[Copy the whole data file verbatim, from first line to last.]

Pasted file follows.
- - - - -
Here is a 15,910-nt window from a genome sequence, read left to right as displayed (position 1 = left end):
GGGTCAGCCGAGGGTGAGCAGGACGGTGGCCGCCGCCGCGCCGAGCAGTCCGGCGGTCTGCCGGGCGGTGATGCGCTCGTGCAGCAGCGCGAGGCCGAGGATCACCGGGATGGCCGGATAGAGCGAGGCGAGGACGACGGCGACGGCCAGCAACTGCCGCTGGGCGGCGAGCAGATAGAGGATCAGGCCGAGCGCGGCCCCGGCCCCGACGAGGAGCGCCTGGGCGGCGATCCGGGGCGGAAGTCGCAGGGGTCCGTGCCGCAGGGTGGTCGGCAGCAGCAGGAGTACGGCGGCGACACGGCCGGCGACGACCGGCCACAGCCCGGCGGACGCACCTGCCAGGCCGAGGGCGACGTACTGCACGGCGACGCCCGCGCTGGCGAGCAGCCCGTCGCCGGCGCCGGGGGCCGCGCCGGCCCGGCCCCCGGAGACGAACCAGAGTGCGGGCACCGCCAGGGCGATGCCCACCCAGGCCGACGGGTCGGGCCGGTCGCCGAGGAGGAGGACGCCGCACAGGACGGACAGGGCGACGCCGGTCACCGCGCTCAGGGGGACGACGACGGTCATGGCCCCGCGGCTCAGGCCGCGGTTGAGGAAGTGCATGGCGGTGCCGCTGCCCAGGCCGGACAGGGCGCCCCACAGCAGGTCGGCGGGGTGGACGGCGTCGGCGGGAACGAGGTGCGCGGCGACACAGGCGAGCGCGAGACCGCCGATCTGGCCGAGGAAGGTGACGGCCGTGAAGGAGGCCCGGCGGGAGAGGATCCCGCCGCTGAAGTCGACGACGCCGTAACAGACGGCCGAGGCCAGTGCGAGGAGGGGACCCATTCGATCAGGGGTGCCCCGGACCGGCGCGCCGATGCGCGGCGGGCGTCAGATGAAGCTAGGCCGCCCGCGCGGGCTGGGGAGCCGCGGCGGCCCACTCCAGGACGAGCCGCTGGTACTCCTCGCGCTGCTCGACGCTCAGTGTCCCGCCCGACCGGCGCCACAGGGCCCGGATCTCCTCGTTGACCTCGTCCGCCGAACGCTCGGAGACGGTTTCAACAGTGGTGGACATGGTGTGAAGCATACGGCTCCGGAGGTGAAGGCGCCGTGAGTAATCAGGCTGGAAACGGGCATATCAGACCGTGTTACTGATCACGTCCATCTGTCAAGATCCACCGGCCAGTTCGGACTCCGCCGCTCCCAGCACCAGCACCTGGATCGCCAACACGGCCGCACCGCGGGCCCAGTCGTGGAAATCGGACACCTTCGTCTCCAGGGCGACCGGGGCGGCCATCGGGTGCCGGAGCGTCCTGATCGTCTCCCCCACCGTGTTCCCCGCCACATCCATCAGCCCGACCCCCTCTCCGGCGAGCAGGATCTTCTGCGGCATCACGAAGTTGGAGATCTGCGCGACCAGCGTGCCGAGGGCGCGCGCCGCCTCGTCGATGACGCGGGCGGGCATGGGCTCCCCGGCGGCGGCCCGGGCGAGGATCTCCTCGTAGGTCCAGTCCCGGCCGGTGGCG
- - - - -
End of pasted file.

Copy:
Here is a 15,910-nt window from a genome sequence, read left to right as displayed (position 1 = left end):
GGGTCAGCCGAGGGTGAGCAGGACGGTGGCCGCCGCCGCGCCGAGCAGTCCGGCGGTCTGCCGGGCGGTGATGCGCTCGTGCAGCAGCGCGAGGCCGAGGATCACCGGGATGGCCGGATAGAGCGAGGCGAGGACGACGGCGACGGCCAGCAACTGCCGCTGGGCGGCGAGCAGATAGAGGATCAGGCCGAGCGCGGCCCCGGCCCCGACGAGGAGCGCCTGGGCGGCGATCCGGGGCGGAAGTCGCAGGGGTCCGTGCCGCAGGGTGGTCGGCAGCAGCAGGAGTACGGCGGCGACACGGCCGGCGACGACCGGCCACAGCCCGGCGGACGCACCTGCCAGGCCGAGGGCGACGTACTGCACGGCGACGCCCGCGCTGGCGAGCAGCCCGTCGCCGGCGCCGGGGGCCGCGCCGGCCCGGCCCCCGGAGACGAACCAGAGTGCGGGCACCGCCAGGGCGATGCCCACCCAGGCCGACGGGTCGGGCCGGTCGCCGAGGAGGAGGACGCCGCACAGGACGGACAGGGCGACGCCGGTCACCGCGCTCAGGGGGACGACGACGGTCATGGCCCCGCGGCTCAGGCCGCGGTTGAGGAAGTGCATGGCGGTGCCGCTGCCCAGGCCGGACAGGGCGCCCCACAGCAGGTCGGCGGGGTGGACGGCGTCGGCGGGAACGAGGTGCGCGGCGACACAGGCGAGCGCGAGACCGCCGATCTGGCCGAGGAAGGTGACGGCCGTGAAGGAGGCCCGGCGGGAGAGGATCCCGCCGCTGAAGTCGACGACGCCGTAACAGACGGCCGAGGCCAGTGCGAGGAGGGGACCCATTCGATCAGGGGTGCCCCGGACCGGCGCGCCGATGCGCGGCGGGCGTCAGATGAAGCTAGGCCGCCCGCGCGGGCTGGGGAGCCGCGGCGGCCCACTCCAGGACGAGCCGCTGGTACTCCTCGCGCTGCTCGACGCTCAGTGTCCCGCCCGACCGGCGCCACAGGGCCCGGATCTCCTCGTTGACCTCGTCCGCCGAACGCTCGGAGACGGTTTCAACAGTGGTGGACATGGTGTGAAGCATACGGCTCCGGAGGTGAAGGCGCCGTGAGTAATCAGGCTGGAAACGGGCATATCAGACCGTGTTACTGATCACGTCCATCTGTCAAGATCCACCGGCCAGTTCGGACTCCGCCGCTCCCAGCACCAGCACCTGGATCGCCAACACGGCCGCACCGCGGGCCCAGTCGTGGAAATCGGACACCTTCGTCTCCAGGGCGACCGGGGCGGCCATCGGGTGCCGGAGCGTCCTGATCGTCTCCCCCACCGTGTTCCCCGCCACATCCATCAGCCCGACCCCCTCTCCGGCGAGCAGGATCTTCTGCGGCATCACGAAGTTGGAGATCTGCGCGACCAGCGTGCCGAGGGCGCGCGCCGCCTCGTCGATGACGCGGGCGGGCATGGGCTCCCCGGCGGCGGCCCGGGCGAGGATCTCCTCGTAGGTCCAGTCCCGGCCGGTGGCG